Erste Lage

Appears in

Oxford Companion to Wine

Oxford Companion to Wine

By Jancis Robinson

Published 2006

  • About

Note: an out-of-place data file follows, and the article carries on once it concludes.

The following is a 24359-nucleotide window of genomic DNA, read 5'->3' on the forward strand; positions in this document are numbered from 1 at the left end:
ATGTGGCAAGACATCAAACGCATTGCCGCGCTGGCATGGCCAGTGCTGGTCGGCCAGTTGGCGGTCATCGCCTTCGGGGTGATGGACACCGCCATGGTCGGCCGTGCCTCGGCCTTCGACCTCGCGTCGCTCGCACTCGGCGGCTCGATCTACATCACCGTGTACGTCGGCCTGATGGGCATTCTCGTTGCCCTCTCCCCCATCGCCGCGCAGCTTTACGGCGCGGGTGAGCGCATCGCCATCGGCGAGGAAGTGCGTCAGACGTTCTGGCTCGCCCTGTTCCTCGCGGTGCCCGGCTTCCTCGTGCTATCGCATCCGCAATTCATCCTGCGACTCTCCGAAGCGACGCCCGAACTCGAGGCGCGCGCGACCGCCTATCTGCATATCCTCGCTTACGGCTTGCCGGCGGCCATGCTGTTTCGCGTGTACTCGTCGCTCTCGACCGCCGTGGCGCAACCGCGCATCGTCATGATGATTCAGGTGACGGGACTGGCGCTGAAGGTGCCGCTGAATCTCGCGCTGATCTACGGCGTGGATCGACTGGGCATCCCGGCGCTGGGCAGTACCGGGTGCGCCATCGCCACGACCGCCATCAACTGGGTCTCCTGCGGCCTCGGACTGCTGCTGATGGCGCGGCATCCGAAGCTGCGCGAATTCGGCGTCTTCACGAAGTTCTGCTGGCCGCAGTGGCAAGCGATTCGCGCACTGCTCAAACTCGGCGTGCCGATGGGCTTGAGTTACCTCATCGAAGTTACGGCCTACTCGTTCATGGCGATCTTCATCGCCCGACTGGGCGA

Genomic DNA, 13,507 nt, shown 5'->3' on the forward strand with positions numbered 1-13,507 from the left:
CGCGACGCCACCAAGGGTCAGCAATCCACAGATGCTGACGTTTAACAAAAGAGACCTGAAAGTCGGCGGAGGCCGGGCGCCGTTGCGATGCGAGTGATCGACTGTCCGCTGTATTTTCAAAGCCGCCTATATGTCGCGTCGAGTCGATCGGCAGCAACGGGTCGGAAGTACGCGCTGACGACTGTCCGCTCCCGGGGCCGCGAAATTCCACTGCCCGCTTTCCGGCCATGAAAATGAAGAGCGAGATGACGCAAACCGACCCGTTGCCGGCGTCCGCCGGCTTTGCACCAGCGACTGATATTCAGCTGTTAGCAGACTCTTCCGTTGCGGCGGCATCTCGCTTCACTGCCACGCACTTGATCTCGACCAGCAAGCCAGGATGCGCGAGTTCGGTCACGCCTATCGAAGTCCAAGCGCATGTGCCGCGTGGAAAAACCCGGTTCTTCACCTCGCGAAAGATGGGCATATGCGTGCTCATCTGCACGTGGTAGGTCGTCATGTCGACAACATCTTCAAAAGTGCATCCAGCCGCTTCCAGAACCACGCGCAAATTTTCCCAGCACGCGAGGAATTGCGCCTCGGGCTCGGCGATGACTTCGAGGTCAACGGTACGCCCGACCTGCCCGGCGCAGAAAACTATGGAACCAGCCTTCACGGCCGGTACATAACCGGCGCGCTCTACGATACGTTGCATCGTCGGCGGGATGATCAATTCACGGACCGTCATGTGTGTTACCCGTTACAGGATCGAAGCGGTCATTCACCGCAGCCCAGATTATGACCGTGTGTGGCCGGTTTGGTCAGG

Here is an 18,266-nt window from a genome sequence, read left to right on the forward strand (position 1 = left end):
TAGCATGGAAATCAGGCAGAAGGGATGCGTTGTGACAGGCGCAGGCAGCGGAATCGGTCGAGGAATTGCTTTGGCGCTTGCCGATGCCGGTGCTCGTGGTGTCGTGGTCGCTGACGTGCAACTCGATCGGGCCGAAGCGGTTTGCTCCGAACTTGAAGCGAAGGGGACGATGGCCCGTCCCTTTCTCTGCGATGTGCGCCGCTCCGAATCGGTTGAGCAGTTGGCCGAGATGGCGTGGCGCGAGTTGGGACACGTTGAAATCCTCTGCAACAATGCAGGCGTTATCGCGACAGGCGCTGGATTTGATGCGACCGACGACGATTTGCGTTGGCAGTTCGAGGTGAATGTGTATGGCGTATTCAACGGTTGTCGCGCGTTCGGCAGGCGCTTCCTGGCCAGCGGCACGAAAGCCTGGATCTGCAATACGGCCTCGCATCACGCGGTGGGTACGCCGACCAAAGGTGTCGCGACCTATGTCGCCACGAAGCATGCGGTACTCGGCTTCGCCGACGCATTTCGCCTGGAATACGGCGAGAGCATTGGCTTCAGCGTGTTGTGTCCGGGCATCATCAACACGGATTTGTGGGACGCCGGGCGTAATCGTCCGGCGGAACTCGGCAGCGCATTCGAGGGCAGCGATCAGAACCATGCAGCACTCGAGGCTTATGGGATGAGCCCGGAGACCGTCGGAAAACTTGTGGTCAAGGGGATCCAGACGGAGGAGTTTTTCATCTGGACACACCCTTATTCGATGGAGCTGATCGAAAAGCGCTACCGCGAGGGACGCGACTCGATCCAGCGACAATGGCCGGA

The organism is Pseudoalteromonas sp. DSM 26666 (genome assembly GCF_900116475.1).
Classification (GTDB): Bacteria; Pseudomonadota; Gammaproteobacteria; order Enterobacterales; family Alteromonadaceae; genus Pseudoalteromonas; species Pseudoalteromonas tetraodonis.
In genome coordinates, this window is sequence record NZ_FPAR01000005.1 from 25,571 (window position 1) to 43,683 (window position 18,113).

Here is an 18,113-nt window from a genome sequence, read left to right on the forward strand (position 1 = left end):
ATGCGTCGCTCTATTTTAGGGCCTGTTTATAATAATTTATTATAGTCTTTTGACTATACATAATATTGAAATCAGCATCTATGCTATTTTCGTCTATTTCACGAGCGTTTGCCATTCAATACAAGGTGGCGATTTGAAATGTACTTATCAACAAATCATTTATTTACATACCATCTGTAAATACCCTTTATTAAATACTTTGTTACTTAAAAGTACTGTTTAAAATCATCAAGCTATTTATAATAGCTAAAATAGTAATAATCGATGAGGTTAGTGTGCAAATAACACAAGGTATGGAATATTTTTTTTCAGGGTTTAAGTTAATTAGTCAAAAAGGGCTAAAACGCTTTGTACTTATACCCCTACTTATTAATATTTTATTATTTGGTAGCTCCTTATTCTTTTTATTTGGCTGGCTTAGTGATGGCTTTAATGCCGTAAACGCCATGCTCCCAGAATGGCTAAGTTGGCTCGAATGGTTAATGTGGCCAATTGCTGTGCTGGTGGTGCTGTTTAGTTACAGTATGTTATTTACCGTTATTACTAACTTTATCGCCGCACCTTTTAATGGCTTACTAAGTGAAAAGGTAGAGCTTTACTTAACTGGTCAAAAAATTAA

Erste Lage, literally ‘first [class] site’, is an expression that has entered German and Austrian wine discourse in recent years with several distinctive meanings best explained in historical context. While Germany’s vdp growers’ association professed an ongoing interest in vineyard classification from the 1980s, this was always in the context of delimiting a luxury or premium class of dry wines, for which the name erstes gewächs was long entertained. Following the rheingau growers’ 1999 success in gaining legal recognition by the state of Hessen for the designation Erstes Gewächs, the VDP nationally adopted the name grosses gewächs for an almost identically conceived category, applying it by implication to those vineyard sites classified as worthy of generating a wine so-designated. In 2003, the Mosel regional VDP, most of whose members placed emphasis on residually sweet Riesling, adopted ‘Erste Lage’ for wines from top-ranked sites that failed the test of legal dryness imposed on Grosse Gewächse. In 2006, the VDP adopted ‘Erste Lage’ as ‘the unifying overarching concept in all regions for wines of the uppermost category’, thus making Grosses Gewächs a name for legally dry (trocken) wine from an Erste Lage. Inspired in part by the VDP’s classification efforts, Austria’s traditionsweingüter österreich unveiled in 2010 their own classification in which the top vineyard category was also referred to as ‘Erste Lage’ and signified on labels by a logo intentionally patterned after that utilized by the VDP, featuring a prominent Arabic number 1. (Neither ‘Grosses Gewächs’ nor ‘Erste Lage’ were or are recognized by German or Austrian wine law, and neither name is permitted on labels.)